Ahead of an October trial, the lawyer for nine former Micky’s employees has gone public about a lawsuit filed against the West Hollywood gay bar in July 2011.
The plaintiffs are charging the popular nightclub, known for its male strippers and go-go dancers, with civil rights violations, which include lewd conduct, creating a sexually hostile work environment, racial discrimination and discrimination against heterosexual employees, and labor code violations.
Matthew Krupnick, the lawyer who filed the lawsuit against West Hollywood Boys Town, Inc. (WHBT), owner of Micky’s, provided WEHOville photographic evidence of strippers performing in the nude, strippers openly displaying their penises and masturbating in front of patrons, a stripper walking around with semen on his face and chest, a patron using his finger to penetrate a stripper’s butt, a ring toss game involving a man’s penis and employees pouring shots of liquor down a stripper’s back while a patron licked it from the stripper’s butt.
The civil rights complaint filed under California’s Fair Employment and Housing Act (FEHA) contends that employees were forced to work in a sexually hostile environment because hardcore gay pornography played on big-screen TVs throughout the club during working hours. One of the plaintiffs alleges that his roommate was featured in a porn video.
“No one should be required to work in an environment with this going on all around them,” said Krupnick, an employment and personal injury attorney. “As a gay man who fights for the rights of LGBT people, to see gays in a position of such authority and ability abusing that authority and ability in the way the club is doing is offensive to me. I’m motivated to ensure this never happens again in our town.”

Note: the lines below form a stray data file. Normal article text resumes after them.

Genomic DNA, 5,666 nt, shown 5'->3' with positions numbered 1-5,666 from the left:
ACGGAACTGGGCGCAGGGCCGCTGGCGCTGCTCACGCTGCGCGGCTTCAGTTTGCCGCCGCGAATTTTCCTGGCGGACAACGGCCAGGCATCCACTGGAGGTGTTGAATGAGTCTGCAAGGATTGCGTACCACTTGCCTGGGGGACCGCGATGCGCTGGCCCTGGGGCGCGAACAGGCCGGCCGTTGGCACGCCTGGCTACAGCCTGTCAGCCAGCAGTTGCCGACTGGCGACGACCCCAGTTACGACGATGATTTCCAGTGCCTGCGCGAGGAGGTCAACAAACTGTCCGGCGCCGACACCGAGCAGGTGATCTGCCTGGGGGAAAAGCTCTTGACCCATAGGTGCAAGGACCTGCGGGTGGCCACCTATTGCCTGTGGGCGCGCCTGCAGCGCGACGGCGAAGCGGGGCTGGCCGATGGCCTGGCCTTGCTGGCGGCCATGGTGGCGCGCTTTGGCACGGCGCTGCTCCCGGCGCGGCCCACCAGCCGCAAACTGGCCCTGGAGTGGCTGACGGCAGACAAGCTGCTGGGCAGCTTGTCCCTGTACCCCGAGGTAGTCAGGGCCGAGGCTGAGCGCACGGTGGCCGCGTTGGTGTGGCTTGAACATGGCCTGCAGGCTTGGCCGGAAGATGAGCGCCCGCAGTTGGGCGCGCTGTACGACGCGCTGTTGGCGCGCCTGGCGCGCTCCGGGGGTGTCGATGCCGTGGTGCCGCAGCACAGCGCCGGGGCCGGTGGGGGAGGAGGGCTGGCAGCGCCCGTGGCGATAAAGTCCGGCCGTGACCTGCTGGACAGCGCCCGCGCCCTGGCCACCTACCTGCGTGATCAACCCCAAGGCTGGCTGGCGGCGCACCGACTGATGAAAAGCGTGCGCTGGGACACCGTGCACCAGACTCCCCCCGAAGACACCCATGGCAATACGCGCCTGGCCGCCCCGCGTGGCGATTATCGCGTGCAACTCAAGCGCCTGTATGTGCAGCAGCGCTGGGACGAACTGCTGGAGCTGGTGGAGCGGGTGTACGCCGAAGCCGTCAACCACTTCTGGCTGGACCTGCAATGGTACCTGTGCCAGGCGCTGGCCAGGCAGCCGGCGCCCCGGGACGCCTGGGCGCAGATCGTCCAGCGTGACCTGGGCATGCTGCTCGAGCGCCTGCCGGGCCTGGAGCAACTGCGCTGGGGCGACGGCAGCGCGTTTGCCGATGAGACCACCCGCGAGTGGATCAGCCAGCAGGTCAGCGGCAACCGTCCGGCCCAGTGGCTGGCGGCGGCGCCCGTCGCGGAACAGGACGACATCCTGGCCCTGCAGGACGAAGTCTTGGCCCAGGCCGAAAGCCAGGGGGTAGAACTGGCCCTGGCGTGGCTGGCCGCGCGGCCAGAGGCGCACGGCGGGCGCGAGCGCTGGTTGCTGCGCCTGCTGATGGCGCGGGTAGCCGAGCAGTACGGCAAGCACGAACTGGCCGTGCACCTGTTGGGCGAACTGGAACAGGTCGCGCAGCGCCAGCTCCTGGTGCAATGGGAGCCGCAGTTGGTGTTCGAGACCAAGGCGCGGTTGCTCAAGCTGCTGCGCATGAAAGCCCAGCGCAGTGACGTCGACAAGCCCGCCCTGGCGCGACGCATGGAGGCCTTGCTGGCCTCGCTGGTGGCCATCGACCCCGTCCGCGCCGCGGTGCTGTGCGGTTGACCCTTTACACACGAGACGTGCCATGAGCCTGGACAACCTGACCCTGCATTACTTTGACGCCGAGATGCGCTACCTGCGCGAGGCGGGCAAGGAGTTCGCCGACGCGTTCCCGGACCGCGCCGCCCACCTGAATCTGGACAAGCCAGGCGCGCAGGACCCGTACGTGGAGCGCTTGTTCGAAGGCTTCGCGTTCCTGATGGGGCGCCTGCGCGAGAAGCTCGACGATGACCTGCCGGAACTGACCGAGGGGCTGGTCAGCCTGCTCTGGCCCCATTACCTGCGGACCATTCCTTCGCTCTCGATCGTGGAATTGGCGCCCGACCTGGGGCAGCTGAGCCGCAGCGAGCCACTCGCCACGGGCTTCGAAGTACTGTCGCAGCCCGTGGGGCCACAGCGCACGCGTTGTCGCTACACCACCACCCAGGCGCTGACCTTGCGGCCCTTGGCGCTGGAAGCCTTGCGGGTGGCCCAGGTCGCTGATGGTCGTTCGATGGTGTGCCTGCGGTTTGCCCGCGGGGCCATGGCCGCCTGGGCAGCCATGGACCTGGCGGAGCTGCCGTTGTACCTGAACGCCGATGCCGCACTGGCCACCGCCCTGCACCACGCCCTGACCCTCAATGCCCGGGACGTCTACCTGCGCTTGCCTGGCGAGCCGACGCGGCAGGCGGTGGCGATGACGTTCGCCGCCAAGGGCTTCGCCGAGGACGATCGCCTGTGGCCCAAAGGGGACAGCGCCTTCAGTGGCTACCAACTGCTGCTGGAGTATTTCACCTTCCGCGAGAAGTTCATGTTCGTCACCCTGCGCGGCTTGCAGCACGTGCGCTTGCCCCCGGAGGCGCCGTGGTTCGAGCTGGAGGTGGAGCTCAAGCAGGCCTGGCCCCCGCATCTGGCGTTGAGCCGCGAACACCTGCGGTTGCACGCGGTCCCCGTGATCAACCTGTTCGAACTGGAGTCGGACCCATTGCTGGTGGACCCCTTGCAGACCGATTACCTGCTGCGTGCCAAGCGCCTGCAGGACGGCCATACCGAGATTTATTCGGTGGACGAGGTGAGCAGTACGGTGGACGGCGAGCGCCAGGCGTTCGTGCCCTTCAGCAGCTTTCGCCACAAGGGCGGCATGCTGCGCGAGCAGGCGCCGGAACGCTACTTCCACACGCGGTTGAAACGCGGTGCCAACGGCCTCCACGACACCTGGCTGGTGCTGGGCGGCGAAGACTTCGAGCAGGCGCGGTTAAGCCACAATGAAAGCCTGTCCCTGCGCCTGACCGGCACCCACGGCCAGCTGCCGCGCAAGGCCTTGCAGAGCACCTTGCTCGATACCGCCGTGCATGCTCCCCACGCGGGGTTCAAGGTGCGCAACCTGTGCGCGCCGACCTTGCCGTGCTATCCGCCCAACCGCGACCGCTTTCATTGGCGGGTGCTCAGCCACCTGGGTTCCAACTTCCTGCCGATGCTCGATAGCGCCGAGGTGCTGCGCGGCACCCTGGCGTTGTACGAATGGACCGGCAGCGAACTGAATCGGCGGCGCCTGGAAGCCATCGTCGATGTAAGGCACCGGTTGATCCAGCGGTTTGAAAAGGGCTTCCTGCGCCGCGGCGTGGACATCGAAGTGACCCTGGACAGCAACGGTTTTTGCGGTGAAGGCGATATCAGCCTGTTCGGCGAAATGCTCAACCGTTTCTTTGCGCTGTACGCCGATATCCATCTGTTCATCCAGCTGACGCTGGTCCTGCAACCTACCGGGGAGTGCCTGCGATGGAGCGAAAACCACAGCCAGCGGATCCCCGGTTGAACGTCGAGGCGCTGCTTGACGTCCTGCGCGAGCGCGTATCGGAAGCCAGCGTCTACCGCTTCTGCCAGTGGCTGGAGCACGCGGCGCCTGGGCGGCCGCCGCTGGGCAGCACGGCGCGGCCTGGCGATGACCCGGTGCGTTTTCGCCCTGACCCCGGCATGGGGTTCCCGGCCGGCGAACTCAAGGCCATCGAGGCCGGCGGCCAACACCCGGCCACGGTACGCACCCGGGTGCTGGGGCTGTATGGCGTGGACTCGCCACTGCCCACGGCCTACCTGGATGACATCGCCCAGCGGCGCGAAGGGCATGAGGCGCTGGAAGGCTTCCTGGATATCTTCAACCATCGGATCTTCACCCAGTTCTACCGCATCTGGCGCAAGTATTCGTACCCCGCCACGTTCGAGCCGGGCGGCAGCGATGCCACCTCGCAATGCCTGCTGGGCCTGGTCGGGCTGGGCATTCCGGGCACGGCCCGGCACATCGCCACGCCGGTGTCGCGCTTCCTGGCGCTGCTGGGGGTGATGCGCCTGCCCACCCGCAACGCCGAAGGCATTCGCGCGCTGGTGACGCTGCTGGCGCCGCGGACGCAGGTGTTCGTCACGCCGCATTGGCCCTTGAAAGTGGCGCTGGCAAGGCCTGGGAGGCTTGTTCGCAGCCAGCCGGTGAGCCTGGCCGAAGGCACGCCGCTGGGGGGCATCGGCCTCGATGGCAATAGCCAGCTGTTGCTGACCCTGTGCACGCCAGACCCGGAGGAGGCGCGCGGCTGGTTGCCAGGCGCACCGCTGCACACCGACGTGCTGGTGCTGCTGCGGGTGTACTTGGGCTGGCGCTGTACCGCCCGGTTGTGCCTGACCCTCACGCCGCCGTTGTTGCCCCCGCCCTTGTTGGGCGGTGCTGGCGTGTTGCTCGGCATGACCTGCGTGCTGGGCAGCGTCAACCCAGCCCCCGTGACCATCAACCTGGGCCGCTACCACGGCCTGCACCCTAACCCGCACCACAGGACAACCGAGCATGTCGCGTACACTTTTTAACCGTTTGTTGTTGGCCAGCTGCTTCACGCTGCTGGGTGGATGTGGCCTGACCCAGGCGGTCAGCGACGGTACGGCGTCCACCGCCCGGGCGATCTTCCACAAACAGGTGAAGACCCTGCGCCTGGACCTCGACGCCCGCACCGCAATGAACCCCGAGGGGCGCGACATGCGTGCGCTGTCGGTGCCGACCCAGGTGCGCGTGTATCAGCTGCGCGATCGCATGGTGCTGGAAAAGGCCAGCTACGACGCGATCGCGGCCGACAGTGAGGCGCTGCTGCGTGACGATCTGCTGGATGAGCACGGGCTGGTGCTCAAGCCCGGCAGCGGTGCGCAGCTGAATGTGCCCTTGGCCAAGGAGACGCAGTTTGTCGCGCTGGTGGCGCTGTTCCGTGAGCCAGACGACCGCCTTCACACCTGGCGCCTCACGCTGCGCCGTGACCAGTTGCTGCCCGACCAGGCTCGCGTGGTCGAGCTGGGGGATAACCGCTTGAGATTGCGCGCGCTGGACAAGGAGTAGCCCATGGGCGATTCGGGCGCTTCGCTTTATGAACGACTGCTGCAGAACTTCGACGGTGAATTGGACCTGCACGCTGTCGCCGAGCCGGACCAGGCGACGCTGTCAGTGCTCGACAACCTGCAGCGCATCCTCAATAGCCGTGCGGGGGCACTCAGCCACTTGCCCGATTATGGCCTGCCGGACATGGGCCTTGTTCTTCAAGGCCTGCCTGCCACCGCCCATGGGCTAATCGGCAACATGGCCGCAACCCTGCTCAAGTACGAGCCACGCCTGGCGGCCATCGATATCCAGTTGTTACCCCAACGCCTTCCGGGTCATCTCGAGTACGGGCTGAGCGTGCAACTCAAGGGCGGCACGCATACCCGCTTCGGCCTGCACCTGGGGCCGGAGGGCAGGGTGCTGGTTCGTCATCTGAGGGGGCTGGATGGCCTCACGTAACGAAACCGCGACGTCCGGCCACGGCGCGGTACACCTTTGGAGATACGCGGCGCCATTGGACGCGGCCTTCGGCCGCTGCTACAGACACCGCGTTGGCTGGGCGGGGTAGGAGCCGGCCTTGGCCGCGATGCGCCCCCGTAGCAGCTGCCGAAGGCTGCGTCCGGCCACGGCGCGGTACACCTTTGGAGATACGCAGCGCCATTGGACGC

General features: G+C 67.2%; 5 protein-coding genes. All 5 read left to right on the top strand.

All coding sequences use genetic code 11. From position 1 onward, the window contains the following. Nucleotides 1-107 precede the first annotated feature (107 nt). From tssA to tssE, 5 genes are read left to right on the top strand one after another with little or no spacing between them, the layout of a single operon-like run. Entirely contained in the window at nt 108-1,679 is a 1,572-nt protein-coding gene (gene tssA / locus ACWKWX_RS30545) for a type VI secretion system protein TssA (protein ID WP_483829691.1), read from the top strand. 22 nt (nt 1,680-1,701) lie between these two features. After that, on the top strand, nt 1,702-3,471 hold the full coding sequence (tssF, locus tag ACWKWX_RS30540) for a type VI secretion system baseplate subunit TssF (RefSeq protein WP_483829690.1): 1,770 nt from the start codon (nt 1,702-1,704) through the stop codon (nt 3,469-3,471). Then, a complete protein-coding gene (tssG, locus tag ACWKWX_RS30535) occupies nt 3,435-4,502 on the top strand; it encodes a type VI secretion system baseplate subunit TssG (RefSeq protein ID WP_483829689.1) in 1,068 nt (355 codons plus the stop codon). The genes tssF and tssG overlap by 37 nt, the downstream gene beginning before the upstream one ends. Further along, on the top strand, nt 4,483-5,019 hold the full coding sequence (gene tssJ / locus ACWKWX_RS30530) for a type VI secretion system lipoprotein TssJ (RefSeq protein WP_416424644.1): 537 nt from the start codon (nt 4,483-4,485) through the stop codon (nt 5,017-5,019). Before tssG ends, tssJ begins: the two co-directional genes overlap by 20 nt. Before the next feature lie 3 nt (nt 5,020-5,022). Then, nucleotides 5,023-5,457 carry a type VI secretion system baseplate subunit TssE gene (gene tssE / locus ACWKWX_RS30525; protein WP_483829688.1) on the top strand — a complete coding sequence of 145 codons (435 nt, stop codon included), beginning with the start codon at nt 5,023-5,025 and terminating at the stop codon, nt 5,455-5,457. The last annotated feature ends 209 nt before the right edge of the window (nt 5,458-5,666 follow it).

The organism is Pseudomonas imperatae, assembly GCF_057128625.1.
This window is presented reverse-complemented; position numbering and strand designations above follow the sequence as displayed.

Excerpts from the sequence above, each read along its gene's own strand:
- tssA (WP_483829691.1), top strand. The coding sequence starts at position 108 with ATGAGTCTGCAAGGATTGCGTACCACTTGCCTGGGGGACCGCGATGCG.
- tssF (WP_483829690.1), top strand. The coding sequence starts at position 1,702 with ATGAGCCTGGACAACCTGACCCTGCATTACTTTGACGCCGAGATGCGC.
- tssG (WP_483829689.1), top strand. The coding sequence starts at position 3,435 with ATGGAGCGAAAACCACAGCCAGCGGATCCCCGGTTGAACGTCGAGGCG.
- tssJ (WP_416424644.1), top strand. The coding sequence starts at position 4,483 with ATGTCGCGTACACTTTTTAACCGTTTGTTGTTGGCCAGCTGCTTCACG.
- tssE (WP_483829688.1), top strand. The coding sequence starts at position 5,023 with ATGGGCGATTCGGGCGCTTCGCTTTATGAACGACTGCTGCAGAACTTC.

Micky’s did not return requests for comment.
The bar also is under state investigation for 14 counts of lewd conduct and two counts of giving away alcoholic beverages, according to the California Department of Alcoholic Beverage Control (ABC).
The nine plaintiffs – all male, five gay and four straight – worked as bartenders, a security guard and a manager. Two female employees were also initially involved in the suit before dropping out.
Krupnick reports that the straight employees were forced out of their jobs at Micky’s because management didn’t like having heterosexual employees. According to Krupnick, they were told when they started they’d be fine as long as they kept their heterosexuality a secret.
One black employee and one bi-racial employee, both gay, say they were fired because Micky’s owner Michael Niemeyer, didn’t want African-Americans working there. One employee was accused of stealing and exhibiting a “West Hollywood attitude,” according to the lawsuit.
The alleged labor code violations include employees not being given the state-required meal and 10-minute breaks during an eight-hour shift and management falsifying time cards and wrongful termination.
This is not the first lawsuit involving labor code violations filed against Micky’s. Since 2000, the bar has been sued 11 times (not including the current case). Eight of the lawsuits were dismissed. In two, the judges did not award the plaintiff’s any money. In one, Micky’s had to pay a promoter $1,082.
“What differs about this lawsuit is the quantity of people,” said Krupnick who added that all of the plaintiffs approached him about representation.
The lawsuit was initially filed as two separate cases (the four straight employees had a separate suit). Krupnick said Micky’s filed a motion in January 2012 to consolidate the two lawsuits into one.
Another motion to transfer the case from downtown Los Angeles to Santa Monica was denied. Judge Elizabeth Allen White will preside over the case, which is expected to last 20 days.
Krupnick said he did enter into private mediation with the plaintiffs, which resulted in a settlement offer of less than $100,000.
“My clients respectfully declined that offer,” said Krupnick, who believes the case could carry a $15 million verdict, if not higher, depending on the punitive damages the jury awards.
According to Krupnick, the jury will decide on each case individually, meaning each plaintiff could be awarded a different amount if Micky’s is found liable.
“It’s not OK what’s happening there,” said Krupnick. “The lewd conduct is still going on down there. You can walk by and see it happening from the sidewalk. Why aren’t people talking about what’s going on at Micky’s?”
A longtime fixture on the West Hollywood gay club scene, Micky’s closed in August 2007 after an electrical fire. A rebuilt two-story Micky’s reopened in April 2009. That year, the Micky’s entry in the annual gay pride parade was go-go dancers riding on a fire truck with an accompanying banner reading “Flaming Gay Bar.”